Ohio regulators allow FirstEnergy ‘bailout’ to move forward

WIND: Missouri regulators deny a permit to develop the Grain Belt Express clean energy transmission project, even though they agree it would be in the public interest. (Midwest Energy News)

FRACKING: The first filing of a permit to do hydraulic fracturing in Illinois could be a test case for how rigorously the state enforces a new law passed four years ago. (Midwest Energy News)

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UTILITIES: Ohio regulators reject multiple appeals to a decision last year giving FirstEnergy an extra $204 million a year for five years that critics say could be used to prop up coal and nuclear plants. (Cleveland Plain Dealer)

SMART GRID:
• A new report says regulators should use caution when approving time-of-use rates for residential utility customers to “ensure more vulnerable customers are not left higher bills they can’t control.” (Utility Dive)
• American Electric Power is set to begin installing 900,000 smart meters for customers across Ohio. (Columbus Dispatch)

PIPELINES: Four people accused of trespassing and tampering with Enbridge pipeline valves in Minnesota said they had to prevent the movement of tar sands oil in order to “mitigate catastrophic climate change and its effects on public health and the natural environment.” (Echo Journal)

CLIMATE: A panel of experts gather in Michigan to discuss what it means for the U.S. and the state by pulling out of the Paris climate agreement.

Flaring from natural gas wells in North Dakota is increasing

OHIO: As the Ohio legislative session resumes next month, subsidies for nuclear generation and 1950s-era coal plants are expected to once again be on the table. (Midwest Energy News)

OIL AND GAS: Flaring from natural gas wells in North Dakota is increasing, “blunting the state’s efforts to tame a problem that came to symbolize the excesses of the oil boom.” (E&E News)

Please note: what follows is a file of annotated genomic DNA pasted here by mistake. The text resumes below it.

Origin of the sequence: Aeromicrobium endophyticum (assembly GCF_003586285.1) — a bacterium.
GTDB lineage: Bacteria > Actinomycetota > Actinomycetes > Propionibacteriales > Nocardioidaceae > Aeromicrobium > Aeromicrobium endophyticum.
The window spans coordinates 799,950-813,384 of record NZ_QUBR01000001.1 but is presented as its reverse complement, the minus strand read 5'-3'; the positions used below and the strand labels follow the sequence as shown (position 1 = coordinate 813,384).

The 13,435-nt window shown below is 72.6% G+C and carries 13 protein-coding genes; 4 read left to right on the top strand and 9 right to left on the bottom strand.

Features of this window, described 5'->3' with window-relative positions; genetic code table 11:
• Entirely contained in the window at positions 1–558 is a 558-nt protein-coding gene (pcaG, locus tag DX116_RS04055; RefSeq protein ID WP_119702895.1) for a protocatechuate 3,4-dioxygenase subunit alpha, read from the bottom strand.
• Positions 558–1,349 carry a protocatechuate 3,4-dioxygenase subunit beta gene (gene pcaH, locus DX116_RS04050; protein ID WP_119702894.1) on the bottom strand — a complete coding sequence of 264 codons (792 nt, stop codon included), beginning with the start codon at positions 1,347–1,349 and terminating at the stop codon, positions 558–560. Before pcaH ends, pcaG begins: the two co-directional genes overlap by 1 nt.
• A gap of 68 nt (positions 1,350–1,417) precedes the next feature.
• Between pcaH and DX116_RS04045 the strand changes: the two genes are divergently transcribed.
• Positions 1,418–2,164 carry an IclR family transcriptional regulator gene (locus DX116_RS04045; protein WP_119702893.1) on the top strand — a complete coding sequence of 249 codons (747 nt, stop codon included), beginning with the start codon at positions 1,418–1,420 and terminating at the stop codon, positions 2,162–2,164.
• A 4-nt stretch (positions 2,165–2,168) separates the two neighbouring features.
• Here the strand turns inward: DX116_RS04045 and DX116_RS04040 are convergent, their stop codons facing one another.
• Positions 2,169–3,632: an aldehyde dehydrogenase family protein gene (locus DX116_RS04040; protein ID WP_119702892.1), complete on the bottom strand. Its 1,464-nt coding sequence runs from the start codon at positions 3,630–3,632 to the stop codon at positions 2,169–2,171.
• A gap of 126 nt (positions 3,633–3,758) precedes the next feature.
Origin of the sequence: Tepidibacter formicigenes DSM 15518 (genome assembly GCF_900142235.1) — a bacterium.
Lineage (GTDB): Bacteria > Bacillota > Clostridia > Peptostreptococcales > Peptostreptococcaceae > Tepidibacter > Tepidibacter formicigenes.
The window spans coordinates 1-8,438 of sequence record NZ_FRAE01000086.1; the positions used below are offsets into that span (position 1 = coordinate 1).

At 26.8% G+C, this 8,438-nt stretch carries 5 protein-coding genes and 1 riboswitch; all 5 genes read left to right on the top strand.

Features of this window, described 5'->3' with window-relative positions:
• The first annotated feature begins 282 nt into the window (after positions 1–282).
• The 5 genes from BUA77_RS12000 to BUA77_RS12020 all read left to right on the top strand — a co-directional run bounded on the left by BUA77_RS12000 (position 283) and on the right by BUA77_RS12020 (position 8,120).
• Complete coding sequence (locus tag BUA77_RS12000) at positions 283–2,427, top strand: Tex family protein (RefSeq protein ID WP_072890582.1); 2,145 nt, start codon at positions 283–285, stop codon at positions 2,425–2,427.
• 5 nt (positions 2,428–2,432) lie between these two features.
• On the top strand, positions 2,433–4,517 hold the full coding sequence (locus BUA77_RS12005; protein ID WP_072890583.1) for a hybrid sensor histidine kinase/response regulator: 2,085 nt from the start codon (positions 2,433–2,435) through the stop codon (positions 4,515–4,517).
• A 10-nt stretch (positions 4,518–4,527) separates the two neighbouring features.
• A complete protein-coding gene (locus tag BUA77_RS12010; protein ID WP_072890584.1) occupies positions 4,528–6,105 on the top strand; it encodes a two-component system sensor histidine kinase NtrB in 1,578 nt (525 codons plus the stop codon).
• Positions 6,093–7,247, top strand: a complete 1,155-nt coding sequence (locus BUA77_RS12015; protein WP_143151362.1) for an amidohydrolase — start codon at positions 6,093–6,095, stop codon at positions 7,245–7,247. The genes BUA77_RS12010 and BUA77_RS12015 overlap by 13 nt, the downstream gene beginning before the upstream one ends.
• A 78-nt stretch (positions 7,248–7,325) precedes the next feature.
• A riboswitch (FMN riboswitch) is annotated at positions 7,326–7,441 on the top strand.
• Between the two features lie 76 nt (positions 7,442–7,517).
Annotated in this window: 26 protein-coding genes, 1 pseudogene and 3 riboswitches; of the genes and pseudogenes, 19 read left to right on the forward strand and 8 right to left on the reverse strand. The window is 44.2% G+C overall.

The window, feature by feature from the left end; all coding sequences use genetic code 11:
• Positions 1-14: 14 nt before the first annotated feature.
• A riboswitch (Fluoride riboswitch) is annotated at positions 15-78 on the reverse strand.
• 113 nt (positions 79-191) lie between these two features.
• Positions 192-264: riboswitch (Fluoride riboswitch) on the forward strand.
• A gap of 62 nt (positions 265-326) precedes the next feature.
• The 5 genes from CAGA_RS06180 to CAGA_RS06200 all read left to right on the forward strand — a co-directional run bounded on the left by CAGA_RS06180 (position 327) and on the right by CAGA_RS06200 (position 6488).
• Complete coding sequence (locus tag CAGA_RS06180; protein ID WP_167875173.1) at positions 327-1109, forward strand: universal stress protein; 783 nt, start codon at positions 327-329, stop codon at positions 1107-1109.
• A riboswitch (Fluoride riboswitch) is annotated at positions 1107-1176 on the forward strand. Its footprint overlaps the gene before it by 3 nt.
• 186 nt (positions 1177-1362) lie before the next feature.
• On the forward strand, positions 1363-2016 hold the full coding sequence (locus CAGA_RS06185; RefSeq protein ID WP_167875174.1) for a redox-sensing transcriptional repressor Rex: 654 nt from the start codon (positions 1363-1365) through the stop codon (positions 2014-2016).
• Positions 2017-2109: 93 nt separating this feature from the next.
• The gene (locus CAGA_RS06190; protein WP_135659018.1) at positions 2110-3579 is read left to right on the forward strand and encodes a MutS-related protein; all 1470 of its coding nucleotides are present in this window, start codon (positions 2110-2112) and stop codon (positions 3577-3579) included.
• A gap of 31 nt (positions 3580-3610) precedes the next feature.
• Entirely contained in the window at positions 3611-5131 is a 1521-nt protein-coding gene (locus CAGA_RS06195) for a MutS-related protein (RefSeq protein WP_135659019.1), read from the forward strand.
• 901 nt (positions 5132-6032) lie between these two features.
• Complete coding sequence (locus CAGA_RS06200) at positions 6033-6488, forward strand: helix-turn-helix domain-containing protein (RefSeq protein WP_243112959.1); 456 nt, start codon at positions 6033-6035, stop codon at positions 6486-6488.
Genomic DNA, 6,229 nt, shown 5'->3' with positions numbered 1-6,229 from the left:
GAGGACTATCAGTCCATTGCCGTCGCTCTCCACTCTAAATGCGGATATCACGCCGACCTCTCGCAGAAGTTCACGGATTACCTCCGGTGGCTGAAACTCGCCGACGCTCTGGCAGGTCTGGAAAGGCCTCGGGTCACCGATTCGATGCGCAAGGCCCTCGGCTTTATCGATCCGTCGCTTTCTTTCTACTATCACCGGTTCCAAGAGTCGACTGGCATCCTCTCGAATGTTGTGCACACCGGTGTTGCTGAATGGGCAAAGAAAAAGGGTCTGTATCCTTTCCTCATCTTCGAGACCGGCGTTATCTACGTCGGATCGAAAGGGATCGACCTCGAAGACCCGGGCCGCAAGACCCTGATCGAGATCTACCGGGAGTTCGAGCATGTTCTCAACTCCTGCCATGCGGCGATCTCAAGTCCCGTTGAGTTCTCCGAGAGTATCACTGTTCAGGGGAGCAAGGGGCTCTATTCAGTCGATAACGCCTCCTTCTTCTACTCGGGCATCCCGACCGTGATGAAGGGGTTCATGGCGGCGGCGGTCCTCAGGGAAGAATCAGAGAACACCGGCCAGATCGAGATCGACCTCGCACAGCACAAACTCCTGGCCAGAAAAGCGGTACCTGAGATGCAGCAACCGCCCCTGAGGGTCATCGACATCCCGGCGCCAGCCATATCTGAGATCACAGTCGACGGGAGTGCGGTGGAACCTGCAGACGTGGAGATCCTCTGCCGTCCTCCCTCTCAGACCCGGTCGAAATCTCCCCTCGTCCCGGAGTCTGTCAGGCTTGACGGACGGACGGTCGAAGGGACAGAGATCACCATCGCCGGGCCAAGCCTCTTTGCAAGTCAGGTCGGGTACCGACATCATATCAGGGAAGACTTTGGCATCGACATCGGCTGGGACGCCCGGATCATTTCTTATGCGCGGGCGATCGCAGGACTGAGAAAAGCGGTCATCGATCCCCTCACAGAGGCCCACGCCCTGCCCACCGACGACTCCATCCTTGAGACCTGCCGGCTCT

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CLEAN TECH: A workshop in Chicago aims to inspire girls to pursue careers in clean energy.

In Indiana, a rush to install solar projects before net metering changes take effect

SOLAR:
• The Leech Lake Band of Ojibwe install a fifth solar project on its reservation in Minnesota to help low-income residents. (Bemidji Pioneer)
• Organizers in an Indiana city are launching an effort to get new solar installation contracts signed ahead of net metering changes. (Indiana Public Media)

CLEAN ENERGY:
• The University of Minnesota has a “multi-pronged” approach to long-term clean energy investments, culminating in a goal of being carbon neutral by 2050. (Midwest Energy News)
• The Michigan Agency for Energy is offering $100,000 in grants to entities that launch energy efficiency or renewable energy projects with a public benefit. (The Peninsula)
• Utility officials gathered in Wisconsin discuss how clean energy can translate into lower rates for customers.

Developers pursue South Dakota’s first utility-scale solar project

RENEWABLES: Critics say an Iowa utility’s proposed green-pricing program comes with a high premium with no guarantee that it will lead to additional renewable energy. (Midwest Energy News)

SOLAR: Developers are moving forward with plans for a 52-megawatt solar project in South Dakota, which would be the state’s first utility-scale array. (Hot Springs Star)

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EPA administrator holds closed-door meetings, questions climate science while in North Dakota

SOLAR: Advocates in Ohio are leading a new program that aims to reduce the “soft costs” of residential solar installations in the state’s Appalachian coal region. (Midwest Energy News)

ALSO:
• In response to upcoming net metering changes, officials in Bloomington, Indiana vote to fast-track plans to install solar panels at 30 different sites by the end of the year. (Indiana Public Media)
• A series of solar installations are under construction in Cedar Rapids, Iowa to power drinking water booster stations. (Cedar Rapids Gazette)
• A YMCA in Illinois is planning to save $3,000 a year after installing solar panels on the roof. (Bloomington Pantagraph)